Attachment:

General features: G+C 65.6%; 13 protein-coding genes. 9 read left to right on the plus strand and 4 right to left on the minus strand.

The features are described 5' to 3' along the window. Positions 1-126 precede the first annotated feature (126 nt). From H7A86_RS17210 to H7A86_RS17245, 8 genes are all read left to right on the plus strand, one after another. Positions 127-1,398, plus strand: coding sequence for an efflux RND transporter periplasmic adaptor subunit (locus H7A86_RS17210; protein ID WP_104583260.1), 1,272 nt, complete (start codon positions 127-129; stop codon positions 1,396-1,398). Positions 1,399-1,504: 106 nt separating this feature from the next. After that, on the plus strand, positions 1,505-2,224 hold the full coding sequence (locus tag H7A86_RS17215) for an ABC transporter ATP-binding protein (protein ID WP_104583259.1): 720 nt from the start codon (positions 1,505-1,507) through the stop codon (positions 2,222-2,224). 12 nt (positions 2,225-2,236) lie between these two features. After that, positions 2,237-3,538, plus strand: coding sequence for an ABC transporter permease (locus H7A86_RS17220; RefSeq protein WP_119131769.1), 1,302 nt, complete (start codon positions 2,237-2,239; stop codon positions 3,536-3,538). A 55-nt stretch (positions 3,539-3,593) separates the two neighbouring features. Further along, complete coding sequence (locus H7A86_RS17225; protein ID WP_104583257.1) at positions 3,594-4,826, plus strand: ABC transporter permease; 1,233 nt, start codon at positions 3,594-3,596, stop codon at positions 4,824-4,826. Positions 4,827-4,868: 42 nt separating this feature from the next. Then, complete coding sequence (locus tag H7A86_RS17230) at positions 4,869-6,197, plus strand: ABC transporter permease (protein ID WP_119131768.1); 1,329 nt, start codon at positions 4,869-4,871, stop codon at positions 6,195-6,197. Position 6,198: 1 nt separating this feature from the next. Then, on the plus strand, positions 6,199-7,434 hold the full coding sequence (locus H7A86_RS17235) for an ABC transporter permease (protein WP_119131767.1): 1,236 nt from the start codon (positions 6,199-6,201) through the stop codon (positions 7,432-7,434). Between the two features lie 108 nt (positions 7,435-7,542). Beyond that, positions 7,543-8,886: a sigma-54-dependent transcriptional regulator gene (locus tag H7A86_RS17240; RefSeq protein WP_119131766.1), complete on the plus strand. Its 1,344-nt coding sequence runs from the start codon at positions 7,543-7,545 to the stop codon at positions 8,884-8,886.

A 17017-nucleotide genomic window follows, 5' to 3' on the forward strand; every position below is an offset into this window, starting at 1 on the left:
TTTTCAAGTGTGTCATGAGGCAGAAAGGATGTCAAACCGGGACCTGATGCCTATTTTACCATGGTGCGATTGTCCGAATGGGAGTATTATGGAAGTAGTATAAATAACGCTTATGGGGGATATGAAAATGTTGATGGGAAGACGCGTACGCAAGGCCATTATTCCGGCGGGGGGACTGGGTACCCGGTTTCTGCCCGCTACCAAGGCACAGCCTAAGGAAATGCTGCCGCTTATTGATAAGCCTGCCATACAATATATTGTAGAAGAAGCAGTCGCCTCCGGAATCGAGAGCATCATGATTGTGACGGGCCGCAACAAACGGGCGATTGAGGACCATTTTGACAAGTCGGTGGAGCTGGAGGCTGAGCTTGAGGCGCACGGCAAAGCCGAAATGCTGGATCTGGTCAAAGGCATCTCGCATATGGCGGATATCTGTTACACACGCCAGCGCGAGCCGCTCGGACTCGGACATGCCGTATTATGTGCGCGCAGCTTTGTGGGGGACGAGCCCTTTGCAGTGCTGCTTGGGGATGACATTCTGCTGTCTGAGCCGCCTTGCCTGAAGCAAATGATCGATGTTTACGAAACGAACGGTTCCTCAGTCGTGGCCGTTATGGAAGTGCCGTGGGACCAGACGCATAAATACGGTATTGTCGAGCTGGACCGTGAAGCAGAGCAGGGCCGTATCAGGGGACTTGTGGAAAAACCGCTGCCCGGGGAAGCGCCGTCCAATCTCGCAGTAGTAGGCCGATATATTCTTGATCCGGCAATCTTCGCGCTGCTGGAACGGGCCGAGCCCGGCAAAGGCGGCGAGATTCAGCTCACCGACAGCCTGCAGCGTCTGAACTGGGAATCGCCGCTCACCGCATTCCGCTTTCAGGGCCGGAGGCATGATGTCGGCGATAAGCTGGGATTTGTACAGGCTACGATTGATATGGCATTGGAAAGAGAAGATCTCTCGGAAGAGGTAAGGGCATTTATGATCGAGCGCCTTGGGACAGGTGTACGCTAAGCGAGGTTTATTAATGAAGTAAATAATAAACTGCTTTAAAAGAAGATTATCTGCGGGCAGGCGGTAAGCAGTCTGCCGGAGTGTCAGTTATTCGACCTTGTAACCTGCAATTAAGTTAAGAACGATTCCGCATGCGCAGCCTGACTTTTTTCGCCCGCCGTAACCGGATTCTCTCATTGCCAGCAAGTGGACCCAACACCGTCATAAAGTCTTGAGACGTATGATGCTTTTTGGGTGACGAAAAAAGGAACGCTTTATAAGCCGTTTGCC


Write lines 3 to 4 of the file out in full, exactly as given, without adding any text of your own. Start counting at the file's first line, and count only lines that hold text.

A 17017-nucleotide genomic window follows, 5' to 3' on the forward strand; every position below is an offset into this window, starting at 1 on the left:
TTTTCAAGTGTGTCATGAGGCAGAAAGGATGTCAAACCGGGACCTGATGCCTATTTTACCATGGTGCGATTGTCCGAATGGGAGTATTATGGAAGTAGTATAAATAACGCTTATGGGGGATATGAAAATGTTGATGGGAAGACGCGTACGCAAGGCCATTATTCCGGCGGGGGGACTGGGTACCCGGTTTCTGCCCGCTACCAAGGCACAGCCTAAGGAAATGCTGCCGCTTATTGATAAGCCTGCCATACAATATATTGTAGAAGAAGCAGTCGCCTCCGGAATCGAGAGCATCATGATTGTGACGGGCCGCAACAAACGGGCGATTGAGGACCATTTTGACAAGTCGGTGGAGCTGGAGGCTGAGCTTGAGGCGCACGGCAAAGCCGAAATGCTGGATCTGGTCAAAGGCATCTCGCATATGGCGGATATCTGTTACACACGCCAGCGCGAGCCGCTCGGACTCGGACATGCCGTATTATGTGCGCGCAGCTTTGTGGGGGACGAGCCCTTTGCAGTGCTGCTTGGGGATGACATTCTGCTGTCTGAGCCGCCTTGCCTGAAGCAAATGATCGATGTTTACGAAACGAACGGTTCCTCAGTCGTGGCCGTTATGGAAGTGCCGTGGGACCAGACGCATAAATACGGTATTGTCGAGCTGGACCGTGAAGCAGAGCAGGGCCGTATCAGGGGACTTGTGGAAAAACCGCTGCCCGGGGAAGCGCCGTCCAATCTCGCAGTAGTAGGCCGATATATTCTTGATCCGGCAATCTTCGCGCTGCTGGAACGGGCCGAGCCCGGCAAAGGCGGCGAGATTCAGCTCACCGACAGCCTGCAGCGTCTGAACTGGGAATCGCCGCTCACCGCATTCCGCTTTCAGGGCCGGAGGCATGATGTCGGCGATAAGCTGGGATTTGTACAGGCTACGATTGATATGGCATTGGAAAGAGAAGATCTCTCGGAAGAGGTAAGGGCATTTATGATCGAGCGCCTTGGGACAGGTGTACGCTAAGCGAGGTTTATTAATGAAGTAAATAATAAACTGCTTTAAAAGAAGATTATCTGCGGGCAGGCGGTAAGCAGTCTGCCGGAGTGTCAGTTATTCGACCTTGTAACCTGCAATTAAGTTAAGAACGATTCCGCATGCGCAGCCTGACTTTTTTCGCCCGCCGTAACCGGATTCTCTCATTGCCAGCAAGTGGACCCAACACCGTCATAAAGTCTTGAGACGTATGATGCTTTTTGGGTGACGAAAAAAGGAACGCTTTATAAGCCGTTTGCC